Former Bush administration Middle East official Elliott Abrams writes in the Washington Post today that urging the new Israeli government to implement a "settlement freeze" would be a "needless confrontation":
Is current and recent settlement construction creating insurmountable barriers to peace? A simple test shows that it is not. Ten years ago, in the Camp David talks, Prime Minister Ehud Barak offered Yasser Arafat approximately 94 percent of the West Bank, with a land swap to make up half of the 6 percent Israel would keep. According to news reports, just three months ago, Prime Minister Ehud Olmert offered 93 percent, with a one-to-one land swap. In the end, under the January 2009 offer, Palestinians would have received an area equal to 98 to 98.5 percent of the West Bank (depending on which press report you read), while 10 years ago they were offered 97 percent. Ten years of settlement activity would have resulted in a larger area for the Palestinian state.
How is this possible? For one thing, most settlement activity is in those major blocs that it is widely understood Israel will keep. For another, those settlements are becoming more populated, not geographically larger. Most settlement expansion occurs in ways that do not much affect Palestinian life. While the physical expansion of settlements may take land that Palestinians own or use, and may interfere with Palestinian mobility or agricultural activity, population growth inside settlements does not have that effect. For the past five years, Israel’s government has largely adhered to guidelines that were discussed with the United States but never formally adopted: that there would be no new settlements, no financial incentives for Israelis to move to settlements and no new construction except in already built-up areas. The clear purpose of the guidelines? To allow for settlement growth in ways that minimized the impact on Palestinians.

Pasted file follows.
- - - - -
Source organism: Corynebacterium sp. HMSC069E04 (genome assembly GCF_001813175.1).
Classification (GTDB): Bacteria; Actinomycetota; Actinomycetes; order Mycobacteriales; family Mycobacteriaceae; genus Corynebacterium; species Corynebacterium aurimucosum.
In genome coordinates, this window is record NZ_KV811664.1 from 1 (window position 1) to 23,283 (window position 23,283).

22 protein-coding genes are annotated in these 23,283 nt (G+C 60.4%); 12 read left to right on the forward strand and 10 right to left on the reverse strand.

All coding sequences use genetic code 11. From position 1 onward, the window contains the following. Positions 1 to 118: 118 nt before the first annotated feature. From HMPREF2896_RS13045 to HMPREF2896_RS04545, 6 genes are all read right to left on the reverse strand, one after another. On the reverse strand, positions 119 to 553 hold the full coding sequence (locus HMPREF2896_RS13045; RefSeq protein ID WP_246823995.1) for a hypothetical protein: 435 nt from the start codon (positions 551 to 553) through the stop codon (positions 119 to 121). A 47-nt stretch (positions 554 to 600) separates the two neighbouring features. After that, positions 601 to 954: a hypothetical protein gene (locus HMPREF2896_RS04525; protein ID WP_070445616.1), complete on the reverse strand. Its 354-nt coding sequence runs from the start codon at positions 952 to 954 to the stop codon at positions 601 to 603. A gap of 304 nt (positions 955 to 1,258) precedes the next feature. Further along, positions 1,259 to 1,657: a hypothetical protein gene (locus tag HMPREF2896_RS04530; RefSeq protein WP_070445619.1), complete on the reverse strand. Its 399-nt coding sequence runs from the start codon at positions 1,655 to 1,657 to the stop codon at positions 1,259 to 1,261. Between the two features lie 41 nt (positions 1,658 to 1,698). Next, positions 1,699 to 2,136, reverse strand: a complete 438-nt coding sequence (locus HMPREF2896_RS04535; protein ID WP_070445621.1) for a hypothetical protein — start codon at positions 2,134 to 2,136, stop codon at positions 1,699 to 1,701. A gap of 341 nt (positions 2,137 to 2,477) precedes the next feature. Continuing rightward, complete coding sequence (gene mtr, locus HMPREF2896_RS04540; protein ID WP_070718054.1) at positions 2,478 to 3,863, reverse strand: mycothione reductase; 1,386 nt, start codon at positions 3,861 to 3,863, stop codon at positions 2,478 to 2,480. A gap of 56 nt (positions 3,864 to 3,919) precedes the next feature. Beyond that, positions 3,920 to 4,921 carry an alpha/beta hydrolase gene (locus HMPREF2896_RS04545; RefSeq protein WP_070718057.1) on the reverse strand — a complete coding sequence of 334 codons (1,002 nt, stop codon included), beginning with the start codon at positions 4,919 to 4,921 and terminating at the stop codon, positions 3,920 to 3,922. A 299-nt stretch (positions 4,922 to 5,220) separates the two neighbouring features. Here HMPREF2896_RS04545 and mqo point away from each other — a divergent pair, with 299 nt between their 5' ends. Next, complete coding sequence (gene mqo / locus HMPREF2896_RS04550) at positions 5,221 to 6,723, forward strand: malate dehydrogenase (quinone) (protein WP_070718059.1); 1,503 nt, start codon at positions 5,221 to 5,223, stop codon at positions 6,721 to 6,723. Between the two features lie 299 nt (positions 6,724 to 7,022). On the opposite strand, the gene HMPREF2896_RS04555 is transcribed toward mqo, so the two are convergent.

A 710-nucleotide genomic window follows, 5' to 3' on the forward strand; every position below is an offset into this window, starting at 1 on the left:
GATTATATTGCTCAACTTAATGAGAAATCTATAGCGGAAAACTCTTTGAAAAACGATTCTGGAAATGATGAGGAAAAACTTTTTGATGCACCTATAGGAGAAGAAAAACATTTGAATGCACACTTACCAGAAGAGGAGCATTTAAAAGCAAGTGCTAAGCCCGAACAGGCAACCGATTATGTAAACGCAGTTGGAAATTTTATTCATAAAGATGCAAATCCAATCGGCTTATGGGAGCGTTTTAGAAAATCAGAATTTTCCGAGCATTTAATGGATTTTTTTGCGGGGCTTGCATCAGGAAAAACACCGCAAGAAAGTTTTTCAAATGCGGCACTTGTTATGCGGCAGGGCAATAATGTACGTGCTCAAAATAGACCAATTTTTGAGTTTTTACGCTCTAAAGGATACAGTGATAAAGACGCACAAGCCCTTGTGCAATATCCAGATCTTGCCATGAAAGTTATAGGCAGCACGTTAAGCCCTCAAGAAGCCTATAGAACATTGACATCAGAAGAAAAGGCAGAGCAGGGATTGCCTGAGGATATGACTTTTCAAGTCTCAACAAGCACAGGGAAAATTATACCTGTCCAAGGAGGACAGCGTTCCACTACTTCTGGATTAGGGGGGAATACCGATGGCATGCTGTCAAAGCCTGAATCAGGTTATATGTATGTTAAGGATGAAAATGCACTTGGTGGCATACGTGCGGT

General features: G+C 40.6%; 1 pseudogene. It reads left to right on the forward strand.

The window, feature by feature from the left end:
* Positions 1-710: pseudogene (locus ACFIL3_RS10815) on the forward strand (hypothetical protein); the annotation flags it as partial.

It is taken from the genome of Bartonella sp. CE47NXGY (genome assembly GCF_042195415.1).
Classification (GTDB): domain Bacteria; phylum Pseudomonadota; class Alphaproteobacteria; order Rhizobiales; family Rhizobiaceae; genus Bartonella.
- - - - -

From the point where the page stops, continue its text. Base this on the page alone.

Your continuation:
Israel has largely, but not fully, kept to those rules; there has been physical expansion in some places, and the Palestinian Authority is right to object to it. Israeli settlement expansion beyond the security fence, in areas Israel will ultimately evacuate, is a mistake: It wastes Israeli resources and needlessly antagonizes the Palestinians who live nearby. But the overall impact of such recent activity — as Olmert’s proposal to Abbas showed — has not undermined Israel’s ability to negotiate peace and offer a territorial compromise.
Settlement activity is not diminishing the territory of a future Palestinian entity. In fact, the emphasis on a "settlement freeze" draws attention from the progress that’s needed to lay the foundation for full Palestinian self-rule — building a thriving economy, fighting terrorism through reliable security forces and establishing the rule of law. A "settlement freeze" would not help Palestinians face today’s problems or prepare for tomorrow’s challenges. The demand for a freeze would have only one quick effect: to create immediate tension between the United States and Israel’s new government. That may be precisely why some propose it, but it is also why the Obama administration should reject it.